The port authority, under the agreement with Gateway, will receive 7 percent of Gateway's gross annual revenues at State Pier, with a minimum annual guarantee of $500,000. That means the city is guaranteed a minimum of $50,000 annually, in addition to the annual $75,000 fee for municipal services.

The fee for services will increase annually based on the Consumer Price Index. The revenue share minimum will increase to $68,750 after five years, and will continue to grow every five years after that.

The minimum is meant to protect the city against a downturn in the economy or decline in activity at the port, Bates said. With increased activity, New London will see more money.

Under its expiring agreement with Logistec, which has managed the pier for two decades, the port authority gets 6.75 percent of the assessable revenue generated from the port. That’s amounted to about $500,000 to $550,000 in recent years.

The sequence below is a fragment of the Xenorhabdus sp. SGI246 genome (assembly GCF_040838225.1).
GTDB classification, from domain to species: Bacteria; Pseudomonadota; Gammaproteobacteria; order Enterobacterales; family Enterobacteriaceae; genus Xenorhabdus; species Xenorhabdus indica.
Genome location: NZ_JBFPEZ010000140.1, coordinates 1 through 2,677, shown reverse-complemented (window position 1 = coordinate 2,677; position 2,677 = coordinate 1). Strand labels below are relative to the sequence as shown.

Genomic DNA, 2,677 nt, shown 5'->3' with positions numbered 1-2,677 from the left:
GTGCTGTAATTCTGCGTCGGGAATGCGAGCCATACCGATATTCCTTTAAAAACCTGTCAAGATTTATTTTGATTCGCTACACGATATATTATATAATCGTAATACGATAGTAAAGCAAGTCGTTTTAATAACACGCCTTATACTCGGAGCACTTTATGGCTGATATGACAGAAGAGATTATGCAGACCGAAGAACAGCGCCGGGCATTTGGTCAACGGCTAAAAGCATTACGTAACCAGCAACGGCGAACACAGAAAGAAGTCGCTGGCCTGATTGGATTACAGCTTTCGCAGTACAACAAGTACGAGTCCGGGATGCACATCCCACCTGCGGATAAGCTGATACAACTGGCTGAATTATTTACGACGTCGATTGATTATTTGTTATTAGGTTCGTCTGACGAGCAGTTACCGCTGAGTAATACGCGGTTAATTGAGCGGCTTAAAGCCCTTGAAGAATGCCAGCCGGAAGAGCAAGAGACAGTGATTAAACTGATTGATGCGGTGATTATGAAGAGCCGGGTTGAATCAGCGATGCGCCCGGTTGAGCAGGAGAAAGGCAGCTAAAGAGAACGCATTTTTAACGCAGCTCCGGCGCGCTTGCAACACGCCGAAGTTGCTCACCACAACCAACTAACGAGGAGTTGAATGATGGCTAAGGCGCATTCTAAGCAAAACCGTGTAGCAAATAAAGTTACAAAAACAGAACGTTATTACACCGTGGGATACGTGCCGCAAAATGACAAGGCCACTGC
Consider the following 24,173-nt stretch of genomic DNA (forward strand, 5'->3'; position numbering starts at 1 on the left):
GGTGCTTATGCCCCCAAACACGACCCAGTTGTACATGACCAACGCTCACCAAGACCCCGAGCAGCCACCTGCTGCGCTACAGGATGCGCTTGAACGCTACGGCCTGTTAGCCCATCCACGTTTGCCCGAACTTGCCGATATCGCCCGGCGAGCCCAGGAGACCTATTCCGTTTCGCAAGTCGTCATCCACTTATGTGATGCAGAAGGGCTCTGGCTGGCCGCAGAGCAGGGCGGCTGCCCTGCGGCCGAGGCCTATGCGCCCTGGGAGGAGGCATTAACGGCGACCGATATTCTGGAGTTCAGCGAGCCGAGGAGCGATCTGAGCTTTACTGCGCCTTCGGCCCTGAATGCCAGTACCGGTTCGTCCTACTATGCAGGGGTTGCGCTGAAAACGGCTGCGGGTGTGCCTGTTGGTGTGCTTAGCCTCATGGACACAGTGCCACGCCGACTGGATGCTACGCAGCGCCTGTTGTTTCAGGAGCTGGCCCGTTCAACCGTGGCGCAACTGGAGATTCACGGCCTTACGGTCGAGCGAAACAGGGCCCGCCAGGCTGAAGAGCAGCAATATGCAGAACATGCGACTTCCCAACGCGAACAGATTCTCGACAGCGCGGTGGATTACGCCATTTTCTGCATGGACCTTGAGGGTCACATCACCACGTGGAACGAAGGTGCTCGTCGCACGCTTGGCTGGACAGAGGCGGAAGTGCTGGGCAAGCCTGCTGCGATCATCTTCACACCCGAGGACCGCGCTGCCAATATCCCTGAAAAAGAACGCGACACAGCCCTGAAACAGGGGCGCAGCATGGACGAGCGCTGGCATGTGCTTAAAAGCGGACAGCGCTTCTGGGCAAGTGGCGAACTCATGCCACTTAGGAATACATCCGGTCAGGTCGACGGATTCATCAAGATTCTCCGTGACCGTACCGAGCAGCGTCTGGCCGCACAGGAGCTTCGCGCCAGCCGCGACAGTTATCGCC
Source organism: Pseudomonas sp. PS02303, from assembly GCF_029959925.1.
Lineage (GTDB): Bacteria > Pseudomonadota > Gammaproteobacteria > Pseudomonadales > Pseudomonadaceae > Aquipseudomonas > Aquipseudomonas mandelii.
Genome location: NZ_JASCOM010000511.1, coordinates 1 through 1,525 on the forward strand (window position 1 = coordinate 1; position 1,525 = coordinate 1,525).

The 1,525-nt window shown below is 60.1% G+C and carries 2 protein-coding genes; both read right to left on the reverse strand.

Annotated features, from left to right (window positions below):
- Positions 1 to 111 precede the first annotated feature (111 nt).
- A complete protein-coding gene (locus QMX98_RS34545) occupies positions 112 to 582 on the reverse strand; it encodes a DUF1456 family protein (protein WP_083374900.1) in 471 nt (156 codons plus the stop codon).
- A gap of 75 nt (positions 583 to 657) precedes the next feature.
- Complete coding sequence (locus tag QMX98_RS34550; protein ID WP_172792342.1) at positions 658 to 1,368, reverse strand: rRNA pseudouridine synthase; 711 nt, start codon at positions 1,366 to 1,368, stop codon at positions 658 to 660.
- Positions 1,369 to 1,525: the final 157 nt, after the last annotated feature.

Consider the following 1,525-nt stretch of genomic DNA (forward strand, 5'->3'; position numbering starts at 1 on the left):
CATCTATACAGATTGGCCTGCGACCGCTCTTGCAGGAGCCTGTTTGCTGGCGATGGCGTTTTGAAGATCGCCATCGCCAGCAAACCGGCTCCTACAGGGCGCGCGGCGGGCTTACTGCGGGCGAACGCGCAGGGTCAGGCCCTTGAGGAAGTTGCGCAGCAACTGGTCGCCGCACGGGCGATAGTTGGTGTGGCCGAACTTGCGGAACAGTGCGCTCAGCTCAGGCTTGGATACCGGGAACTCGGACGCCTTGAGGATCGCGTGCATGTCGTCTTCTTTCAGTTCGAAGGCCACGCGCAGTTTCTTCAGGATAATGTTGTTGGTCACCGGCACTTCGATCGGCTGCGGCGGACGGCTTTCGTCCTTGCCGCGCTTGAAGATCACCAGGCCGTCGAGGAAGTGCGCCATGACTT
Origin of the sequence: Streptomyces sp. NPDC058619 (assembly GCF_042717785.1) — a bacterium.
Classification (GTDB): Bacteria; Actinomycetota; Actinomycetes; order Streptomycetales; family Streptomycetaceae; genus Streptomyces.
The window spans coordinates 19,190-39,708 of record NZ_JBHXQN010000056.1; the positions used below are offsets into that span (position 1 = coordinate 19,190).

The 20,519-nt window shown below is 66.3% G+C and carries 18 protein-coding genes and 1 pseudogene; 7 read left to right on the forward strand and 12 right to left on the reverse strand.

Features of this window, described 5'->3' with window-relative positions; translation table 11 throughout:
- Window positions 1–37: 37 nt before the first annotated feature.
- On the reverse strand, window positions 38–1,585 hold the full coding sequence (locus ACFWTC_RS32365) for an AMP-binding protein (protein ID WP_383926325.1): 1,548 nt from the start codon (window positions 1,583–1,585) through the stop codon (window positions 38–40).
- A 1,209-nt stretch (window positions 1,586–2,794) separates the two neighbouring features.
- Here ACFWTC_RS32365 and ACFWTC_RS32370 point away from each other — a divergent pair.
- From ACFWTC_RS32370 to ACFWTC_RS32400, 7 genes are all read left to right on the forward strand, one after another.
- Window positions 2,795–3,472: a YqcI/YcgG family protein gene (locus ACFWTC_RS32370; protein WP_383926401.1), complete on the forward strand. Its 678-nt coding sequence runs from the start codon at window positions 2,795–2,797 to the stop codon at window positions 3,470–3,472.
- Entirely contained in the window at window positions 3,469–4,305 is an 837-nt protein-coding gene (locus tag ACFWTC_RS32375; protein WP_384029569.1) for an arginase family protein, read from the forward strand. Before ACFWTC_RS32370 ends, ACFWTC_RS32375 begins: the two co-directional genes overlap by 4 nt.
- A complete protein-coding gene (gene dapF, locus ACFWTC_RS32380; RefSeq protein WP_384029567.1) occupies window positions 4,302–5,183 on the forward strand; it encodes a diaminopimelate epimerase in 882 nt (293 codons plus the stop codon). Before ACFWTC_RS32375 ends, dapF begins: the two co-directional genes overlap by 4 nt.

Gateway will take over operations at State Pier on May 1, under the name Gateway New London LLC.

Matthew Satnick, co-CEO and chairman of Enstructure, Gateway's financial partner, said Gateway has customer-specific, commodity-specific and market-specific ideas for New London's port. The ideas are based upon what the company has built in New Haven, which is the highest-volume commercial shipping port on Long Island Sound. He said the company has customers who are interested in moving to New London but declined to talk specifics at this point.

The city also will continue to receive funding from the state under the payment in lieu of taxes program for the State Pier property, which totals about 32 acres. Last year, the state paid about $164,750 in PILOT funds for State Pier.

Passero said "most importantly" the agreement promotes the larger goal shared by "all the stakeholders in State Pier": to turn New London's deepwater port into "the offshore wind capital of the Northeast."

New London officials have worked with offshore wind companies Deepwater Wind and later Orsted, which purchased Deepwater, to lay the groundwork for State Pier to become a staging area for offshore wind development. Deepwater Wind developed the five-turbine wind farm off Block Island and is under contract to deliver 300 megawatts of electricity to Connecticut from a wind farm off Martha's Vineyard.